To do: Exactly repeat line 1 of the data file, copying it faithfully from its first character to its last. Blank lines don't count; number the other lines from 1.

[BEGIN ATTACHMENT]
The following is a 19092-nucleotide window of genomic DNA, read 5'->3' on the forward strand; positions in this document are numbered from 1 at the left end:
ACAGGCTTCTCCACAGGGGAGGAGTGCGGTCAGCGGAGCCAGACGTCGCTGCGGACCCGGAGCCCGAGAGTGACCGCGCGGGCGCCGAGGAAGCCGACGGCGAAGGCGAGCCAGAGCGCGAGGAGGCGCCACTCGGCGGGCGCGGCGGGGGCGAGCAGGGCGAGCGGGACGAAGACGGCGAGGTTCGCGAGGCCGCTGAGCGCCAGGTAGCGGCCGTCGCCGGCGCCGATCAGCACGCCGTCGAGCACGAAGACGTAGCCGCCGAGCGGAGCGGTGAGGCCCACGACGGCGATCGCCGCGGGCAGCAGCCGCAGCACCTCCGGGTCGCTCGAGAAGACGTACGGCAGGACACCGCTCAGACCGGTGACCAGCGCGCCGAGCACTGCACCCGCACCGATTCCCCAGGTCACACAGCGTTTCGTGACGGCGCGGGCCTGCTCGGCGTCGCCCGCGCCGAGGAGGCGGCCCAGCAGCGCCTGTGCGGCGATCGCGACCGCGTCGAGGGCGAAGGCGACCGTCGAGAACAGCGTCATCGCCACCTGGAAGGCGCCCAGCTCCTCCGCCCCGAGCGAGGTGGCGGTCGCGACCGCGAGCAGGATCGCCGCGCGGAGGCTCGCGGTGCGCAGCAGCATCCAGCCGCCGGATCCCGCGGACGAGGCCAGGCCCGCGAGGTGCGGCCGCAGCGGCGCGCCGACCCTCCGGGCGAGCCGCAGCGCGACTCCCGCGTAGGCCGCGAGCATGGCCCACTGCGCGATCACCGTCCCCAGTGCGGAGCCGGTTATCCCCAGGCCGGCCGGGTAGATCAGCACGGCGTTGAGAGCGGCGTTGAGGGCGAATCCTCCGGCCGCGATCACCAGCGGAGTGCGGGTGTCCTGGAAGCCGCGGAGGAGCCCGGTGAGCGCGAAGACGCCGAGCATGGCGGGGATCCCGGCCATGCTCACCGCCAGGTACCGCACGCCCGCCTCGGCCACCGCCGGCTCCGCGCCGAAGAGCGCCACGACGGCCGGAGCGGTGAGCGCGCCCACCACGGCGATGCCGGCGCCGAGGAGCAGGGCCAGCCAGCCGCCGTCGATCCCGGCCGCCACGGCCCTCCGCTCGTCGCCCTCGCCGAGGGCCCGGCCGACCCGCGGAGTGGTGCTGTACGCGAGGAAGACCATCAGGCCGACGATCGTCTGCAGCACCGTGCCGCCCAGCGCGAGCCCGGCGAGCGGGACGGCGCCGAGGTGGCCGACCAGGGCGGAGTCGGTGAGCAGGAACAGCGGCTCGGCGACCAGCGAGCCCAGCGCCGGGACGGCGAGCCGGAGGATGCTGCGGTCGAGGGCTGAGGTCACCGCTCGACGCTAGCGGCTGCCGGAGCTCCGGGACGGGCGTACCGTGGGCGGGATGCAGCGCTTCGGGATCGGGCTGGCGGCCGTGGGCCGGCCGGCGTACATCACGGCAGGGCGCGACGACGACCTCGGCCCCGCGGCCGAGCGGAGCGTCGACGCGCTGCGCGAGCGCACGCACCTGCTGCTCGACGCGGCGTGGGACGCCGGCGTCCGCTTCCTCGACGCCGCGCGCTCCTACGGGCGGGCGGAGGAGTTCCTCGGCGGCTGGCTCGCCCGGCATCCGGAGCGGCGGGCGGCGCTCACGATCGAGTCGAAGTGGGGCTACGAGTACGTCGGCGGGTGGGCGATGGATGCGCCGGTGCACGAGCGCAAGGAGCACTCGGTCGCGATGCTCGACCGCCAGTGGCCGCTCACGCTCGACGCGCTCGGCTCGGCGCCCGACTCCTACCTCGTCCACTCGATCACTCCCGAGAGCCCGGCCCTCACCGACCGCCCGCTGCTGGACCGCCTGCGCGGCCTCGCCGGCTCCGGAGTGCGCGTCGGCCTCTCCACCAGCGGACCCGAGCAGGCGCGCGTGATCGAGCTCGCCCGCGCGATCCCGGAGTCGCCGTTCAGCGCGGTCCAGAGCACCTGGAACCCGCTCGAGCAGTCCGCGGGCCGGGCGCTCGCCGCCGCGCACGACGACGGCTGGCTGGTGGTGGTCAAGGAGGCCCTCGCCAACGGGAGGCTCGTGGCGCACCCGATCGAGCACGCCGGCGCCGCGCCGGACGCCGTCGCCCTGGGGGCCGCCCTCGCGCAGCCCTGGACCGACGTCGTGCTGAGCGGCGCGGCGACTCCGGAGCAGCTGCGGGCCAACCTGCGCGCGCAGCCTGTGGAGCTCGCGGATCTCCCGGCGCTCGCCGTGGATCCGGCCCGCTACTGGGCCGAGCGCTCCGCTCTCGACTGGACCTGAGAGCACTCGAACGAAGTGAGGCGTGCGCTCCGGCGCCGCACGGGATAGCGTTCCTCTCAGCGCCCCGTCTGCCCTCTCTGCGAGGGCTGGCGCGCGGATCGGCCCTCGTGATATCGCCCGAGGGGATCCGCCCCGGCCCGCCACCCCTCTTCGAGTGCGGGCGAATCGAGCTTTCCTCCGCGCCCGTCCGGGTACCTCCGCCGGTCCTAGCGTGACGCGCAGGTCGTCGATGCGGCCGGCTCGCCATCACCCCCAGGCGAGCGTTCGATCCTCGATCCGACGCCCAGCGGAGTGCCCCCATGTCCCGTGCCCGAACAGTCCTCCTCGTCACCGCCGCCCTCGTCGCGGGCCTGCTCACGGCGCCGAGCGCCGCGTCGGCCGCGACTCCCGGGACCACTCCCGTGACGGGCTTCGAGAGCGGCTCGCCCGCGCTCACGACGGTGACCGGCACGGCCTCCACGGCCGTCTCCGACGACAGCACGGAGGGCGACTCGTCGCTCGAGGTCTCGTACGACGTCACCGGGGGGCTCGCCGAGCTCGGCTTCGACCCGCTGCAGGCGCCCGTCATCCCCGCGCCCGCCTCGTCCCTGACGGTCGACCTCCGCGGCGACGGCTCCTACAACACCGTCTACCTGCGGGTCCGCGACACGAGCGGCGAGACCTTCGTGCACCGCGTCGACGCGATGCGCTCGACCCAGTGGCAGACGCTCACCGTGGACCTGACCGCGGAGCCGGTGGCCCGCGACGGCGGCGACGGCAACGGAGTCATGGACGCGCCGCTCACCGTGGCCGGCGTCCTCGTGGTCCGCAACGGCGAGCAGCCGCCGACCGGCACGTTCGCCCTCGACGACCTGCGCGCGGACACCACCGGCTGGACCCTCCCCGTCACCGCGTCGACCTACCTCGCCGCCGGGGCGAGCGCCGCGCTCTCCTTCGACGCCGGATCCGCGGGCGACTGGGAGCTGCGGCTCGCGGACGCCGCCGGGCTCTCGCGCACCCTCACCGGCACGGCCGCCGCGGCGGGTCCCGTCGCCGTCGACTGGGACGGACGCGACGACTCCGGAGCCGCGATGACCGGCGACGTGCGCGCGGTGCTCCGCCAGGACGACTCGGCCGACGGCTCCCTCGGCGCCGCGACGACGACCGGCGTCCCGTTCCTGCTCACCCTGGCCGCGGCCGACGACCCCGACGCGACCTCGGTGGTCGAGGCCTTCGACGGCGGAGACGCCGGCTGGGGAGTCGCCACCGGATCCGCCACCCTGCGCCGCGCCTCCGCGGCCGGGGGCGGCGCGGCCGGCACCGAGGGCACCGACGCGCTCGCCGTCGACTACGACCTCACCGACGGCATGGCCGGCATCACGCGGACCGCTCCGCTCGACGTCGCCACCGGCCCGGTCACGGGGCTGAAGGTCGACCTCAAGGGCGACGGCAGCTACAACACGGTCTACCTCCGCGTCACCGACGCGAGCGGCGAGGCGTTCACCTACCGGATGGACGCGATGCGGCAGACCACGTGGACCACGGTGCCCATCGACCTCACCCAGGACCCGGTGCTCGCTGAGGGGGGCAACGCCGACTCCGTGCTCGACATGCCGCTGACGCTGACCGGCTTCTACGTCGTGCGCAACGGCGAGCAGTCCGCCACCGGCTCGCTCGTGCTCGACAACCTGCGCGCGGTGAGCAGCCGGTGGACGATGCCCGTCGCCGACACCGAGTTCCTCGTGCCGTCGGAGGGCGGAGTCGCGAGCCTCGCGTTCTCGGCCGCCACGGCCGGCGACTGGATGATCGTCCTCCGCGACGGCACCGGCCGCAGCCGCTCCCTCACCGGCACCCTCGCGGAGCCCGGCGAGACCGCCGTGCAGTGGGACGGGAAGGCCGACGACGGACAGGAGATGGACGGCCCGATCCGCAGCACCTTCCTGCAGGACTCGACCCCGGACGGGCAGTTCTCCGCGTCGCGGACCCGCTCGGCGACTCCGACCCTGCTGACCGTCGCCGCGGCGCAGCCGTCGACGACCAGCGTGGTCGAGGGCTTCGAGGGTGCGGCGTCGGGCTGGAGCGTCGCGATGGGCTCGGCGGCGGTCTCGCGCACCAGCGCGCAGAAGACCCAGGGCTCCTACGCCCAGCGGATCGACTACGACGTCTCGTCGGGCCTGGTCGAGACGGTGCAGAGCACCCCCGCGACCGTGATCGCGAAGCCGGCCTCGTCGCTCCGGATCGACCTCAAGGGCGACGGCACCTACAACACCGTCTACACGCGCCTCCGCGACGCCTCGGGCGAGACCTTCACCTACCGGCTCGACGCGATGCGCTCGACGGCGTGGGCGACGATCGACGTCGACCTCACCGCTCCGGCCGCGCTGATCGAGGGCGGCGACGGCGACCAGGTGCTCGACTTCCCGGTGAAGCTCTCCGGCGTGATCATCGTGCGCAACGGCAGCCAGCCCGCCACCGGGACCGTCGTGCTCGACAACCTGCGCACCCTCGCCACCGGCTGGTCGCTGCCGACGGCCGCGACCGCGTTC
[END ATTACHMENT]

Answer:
The following is a 19092-nucleotide window of genomic DNA, read 5'->3' on the forward strand; positions in this document are numbered from 1 at the left end: